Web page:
Wednesday, July 12, 2017

Movie Review: The Beguiled (2017)

Sofia Coppola delivers a dark and suspenseful Southern Gothic horror film that explores the genre and feminine charm. When Amy (Oona Laurence) stumbles across the wounded Union soldier Corporal McBurney (Colin Farrell) in the woods, she brings the man back to her school for girls to help him recover from his leg wound. Miss Martha (Nicole Kidman) runs the school that has scenes the departure of its slaves and most of the students. The last remaining teacher Edwina (Kirsten Dunst) wishes to leave this place but with the Civil War raging nearby sees no hope of escape. The young and restless Alicia (Elle Fanning) is especially vicious when she first meets the wounded soldier, telling him about the warning symbol of a blue cloth that will bring the Confederate soldiers. The corporal admits that he is cowardly and jumps at the chance for brandy.

Amy seems to think the best of her discovery and Martha takes the man in, sewing up his wound and washing his skin. Edwina also takes a particular attraction to the man especially when McBurny awakes and compliments her in his thick Irish accent. Other girls like Jane (Angourie Rice) don't trust the Yankee presence and tells tales of the awful deeds by Union soldiers. Martha thinks about turning him in but when Amy and Edwina appeal to her Christian nature, they decide to allow him to stay until he recovers. The new presence changes the behavior of the women as Edwina starts dressing up more and young Marie (Addison Riecke) brings him a prayer book as a gift. Alicia sneaks up to give him a kiss during the nightly prayers. He stays up in the music room unable to move and hides up there when the Confederate soldiers march by stopping to check that everything is all right. 

McBurney recovers steadily, starting to test his leg with a cane and leaning on Amy to get around. He starts to offer to do services despite his crippled leg and helps around the garden that has gone untended for quite some time. The entire mansion is in disrepair and McBurney brings to life these things as he is able to walk again. He confides in Amy and tries to talk to all the women out of loneliness and boredom. The girls show off their talents and McBurney sneaks kisses with Edwina as well. After an especially celebratory night of dinner and music where Martha nearly kisses McBurney, Edwina readies to visit him in his room. She hears giggling from Alicia's room and finds McBurney on top of her. Shocked, Edwina stumbles back as McBurney rushes to console her. Edwina pushes McBurney down the stairs, snapping his leg into even worse shape. Alicia claims that the corporal forced himself on her.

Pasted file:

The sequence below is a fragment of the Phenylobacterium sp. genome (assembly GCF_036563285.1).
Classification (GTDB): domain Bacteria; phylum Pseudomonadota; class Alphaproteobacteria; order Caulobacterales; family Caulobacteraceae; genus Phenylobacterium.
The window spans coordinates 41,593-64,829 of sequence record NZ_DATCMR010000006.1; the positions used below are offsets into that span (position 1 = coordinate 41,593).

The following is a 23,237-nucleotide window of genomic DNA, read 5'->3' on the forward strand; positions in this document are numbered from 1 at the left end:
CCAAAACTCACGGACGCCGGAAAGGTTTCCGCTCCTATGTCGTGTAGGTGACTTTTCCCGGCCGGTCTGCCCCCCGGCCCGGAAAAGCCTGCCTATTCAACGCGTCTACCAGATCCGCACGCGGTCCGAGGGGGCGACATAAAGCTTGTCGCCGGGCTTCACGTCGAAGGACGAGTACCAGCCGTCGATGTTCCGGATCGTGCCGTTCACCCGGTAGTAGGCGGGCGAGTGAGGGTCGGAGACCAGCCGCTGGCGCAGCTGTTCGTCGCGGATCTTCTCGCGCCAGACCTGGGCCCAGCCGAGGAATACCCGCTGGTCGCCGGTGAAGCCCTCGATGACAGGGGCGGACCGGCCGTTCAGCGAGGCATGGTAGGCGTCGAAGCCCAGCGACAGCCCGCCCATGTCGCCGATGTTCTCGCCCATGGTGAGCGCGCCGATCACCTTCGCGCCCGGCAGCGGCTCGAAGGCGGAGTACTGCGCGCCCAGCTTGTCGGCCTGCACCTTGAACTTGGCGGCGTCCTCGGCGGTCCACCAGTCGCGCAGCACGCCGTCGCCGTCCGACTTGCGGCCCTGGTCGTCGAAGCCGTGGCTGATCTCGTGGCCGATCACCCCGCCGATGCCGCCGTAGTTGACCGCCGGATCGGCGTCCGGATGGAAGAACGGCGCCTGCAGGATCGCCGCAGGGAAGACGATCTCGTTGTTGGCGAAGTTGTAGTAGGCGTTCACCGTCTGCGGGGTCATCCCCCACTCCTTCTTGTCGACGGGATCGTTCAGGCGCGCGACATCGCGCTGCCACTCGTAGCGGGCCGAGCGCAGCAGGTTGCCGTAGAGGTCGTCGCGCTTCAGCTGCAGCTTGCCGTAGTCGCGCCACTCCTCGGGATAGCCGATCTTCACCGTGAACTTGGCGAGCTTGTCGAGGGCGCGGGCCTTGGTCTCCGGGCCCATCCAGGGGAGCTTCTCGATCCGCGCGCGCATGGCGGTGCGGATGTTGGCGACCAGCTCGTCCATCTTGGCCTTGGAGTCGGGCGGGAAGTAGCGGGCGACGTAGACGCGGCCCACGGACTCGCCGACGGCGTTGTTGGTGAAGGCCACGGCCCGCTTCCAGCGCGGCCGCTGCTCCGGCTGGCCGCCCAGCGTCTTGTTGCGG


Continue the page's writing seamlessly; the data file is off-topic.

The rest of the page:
Miss Martha has no choice but to grab the anatomy book and amputate the leg. When McBurney awakes, he's enraged blaming Edwin and Martha for conspiring against him when he decided not to come to either of their rooms. He steals a gun from Martha's desk and threatens the women, taking control of the house. Amy tries to calm him by showing him her turtle but he viciously throws it across the room and proclaims himself less than a man. Martha instructs Amy to tie the blue rag around the gate but the girl is caught and taken to the other building. Martha manages to calm him and bring him back to the house, but he won't be calmed, drinking and yelling. Edwina feels guilty for throwing him down the stairs and goes to comfort him, ending up having intercourse. As McBurney is occupied, the other ladies plot and Marie suggests poisoning him with mushrooms. They set a large dinner to celebrate his impending departure and poison him sitting poised as he chokes. Edwina is distraught from his death. The women sew him up in a bag and leave him out front with the blue ribbon tied to the gate in one final shot.

The Beguiled is a remake of a movie from 1971 and caused some controversy for eliminating the black character. It does follow closely with the original, The film is beautifully shot and full of suspenseful moments that come with the soothing Southern setting. It brushes over a lot of the worse horrors of the Civil War, focusing more on the conniving intrigue within the house and not having any scenes elsewhere. There is a lot to like as all the acting goes well with the great directing making clear why it won at Sundance. Still, it comes up short in other areas while exploring the relationship between men and women but shouldn't have shied away from more difficult topics, especially about the South.

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